It Can’t Be Explained



My last blog post, as you might remember was about losing my grandfather, the stages of letting him go and how the simple act of fishing—being alone in one’s mind—made accepting his loss a much easier pill to swallow. Well, last week I had the chance to fish with his daughter and son (my aunt and uncle for those that don’t have a firm grasp on the workings of the old Family Elm.) I owe a huge chunk of my fishing abilities and obsession to my uncle Jon, someday I’ll post some of our stories from long ago, but to make it simple, he was the one who was always there to take me fishing and I don’t think I could find the appropriate words to state how thankful I am that he was there to do that.

My aunt Betsy is only one year older than I am, so we were raised more like brother and sister. She would come and “babysit” my brothers and I after school, my mom worked the 3 to 11 shift at a local nursing home and my dad usually came home around 6:30. I would describe Bets’ and someone who is up for anything—you can’t gross her out, you don’t have to mince your words and you cannot knock this girl down; she also loves to fish. She is as determined a fisherman (woman) as you’ll find. This past spring she wanted to start fishing the bass pond near her house as soon as the ice broke up. She called and asked me what to use, I recommended jerkbaits and gave a detailed description of the way I have had my best luck using them in cold water. I don’t think it was more than a week before she sent me a pic of a fish that looked to be pushing 5 pounds caught on a jerkbait. I think they call that a ‘quick study’.


Last week the two of them fished the Canal and invited me along to lend some insight into where to go and what to throw. Jon had caught many stripers from the surf and Canal, but Betsy’s only stripers had been caught from a boat—that needed to change.

As the sun began to illuminate the world around us, we made the switch to topwater plugs, and the deathly slow nature of the fishing we’d experienced in darkness bled over into the first hour of daylight. I assured them that when the tide began to move we’d see at least some action. To my delight, I hooked up right as the current began to roll, but then it fell quiet again. I watched my two companions fade from alert casters to ‘going through the motions,’ who could blame them? Then, like a smoke alarm at midnight, Betsy was jolted awake by a hard hit in close to shore. It wasn’t a giant but she was on the board with a 24-inch schoolie. The adrenalin rush was apparent when I landed the fish and placed it into her shaking hands.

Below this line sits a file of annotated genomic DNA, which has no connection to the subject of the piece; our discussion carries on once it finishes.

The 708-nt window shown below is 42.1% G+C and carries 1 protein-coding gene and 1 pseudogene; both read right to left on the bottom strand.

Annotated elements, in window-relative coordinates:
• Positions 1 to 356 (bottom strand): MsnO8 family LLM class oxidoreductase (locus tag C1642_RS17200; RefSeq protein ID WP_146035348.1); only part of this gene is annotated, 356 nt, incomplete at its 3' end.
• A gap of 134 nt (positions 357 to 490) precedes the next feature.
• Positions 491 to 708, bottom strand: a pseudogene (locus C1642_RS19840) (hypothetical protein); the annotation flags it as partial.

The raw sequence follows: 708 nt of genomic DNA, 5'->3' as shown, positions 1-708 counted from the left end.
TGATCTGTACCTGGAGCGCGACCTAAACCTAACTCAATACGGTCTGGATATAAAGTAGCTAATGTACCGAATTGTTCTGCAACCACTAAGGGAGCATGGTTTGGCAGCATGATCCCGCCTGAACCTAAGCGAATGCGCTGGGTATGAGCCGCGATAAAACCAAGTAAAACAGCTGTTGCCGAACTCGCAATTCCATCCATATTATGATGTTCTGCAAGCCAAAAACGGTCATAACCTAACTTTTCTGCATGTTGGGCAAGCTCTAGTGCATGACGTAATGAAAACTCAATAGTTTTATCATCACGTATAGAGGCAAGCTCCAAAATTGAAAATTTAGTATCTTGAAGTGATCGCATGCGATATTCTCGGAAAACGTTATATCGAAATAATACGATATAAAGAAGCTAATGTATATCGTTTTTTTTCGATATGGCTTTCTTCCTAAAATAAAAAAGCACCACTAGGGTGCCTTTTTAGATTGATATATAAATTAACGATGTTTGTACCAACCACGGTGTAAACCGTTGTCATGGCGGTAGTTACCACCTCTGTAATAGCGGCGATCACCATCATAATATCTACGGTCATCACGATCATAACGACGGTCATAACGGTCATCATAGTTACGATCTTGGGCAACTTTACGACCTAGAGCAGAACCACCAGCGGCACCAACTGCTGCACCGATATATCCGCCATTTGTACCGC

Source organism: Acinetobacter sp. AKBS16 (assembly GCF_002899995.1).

Everyone was back on high alert now, but most of the visible action was on the other side of the Canal! One of the schools came out to just about the edge of my casting range and I fired a cast to try and intercept them; I fell short. As I was working my plug in a small pod of bass erupted about halfway between me and my plug. I looked to my left and pointed to the breaking fish, Betsy was on it! She whipped a perfect cast about four feet ahead of the breaks and began working that 2-ounce Guppy with everything she had. The plug was assaulted within seconds! This fish put a much better battle on and when she had it close I could see panic was starting to control the situation. She was frantically trying to figure out how to get this fish up on the shore. She was grabbing her rod at the first guide, high-sticking… I said, “just back up.” She did and I was able to grab the fish. This fish was no Canal beast either, a respectable 33-incher weighing in at 13 pounds. After we shot a few quick photos and released the fish, Betsy turned to me and said, “I can see why you love this!”

We’re already planning another trip in June.

She has no idea what she’s in for.

I think Gramp was smiling that day.

6 comments on “It Can’t Be Explained

  1. Awesome John

    hey Z great story thats for sharing..
    Your Aunt Betsy is a chip off the old block, Please tell her we all send her our congratulations,
    and welcome her to to wonderful obsession that is our beloved sport.
    High fives to your lovey Aunty.. God Bless and stay well.


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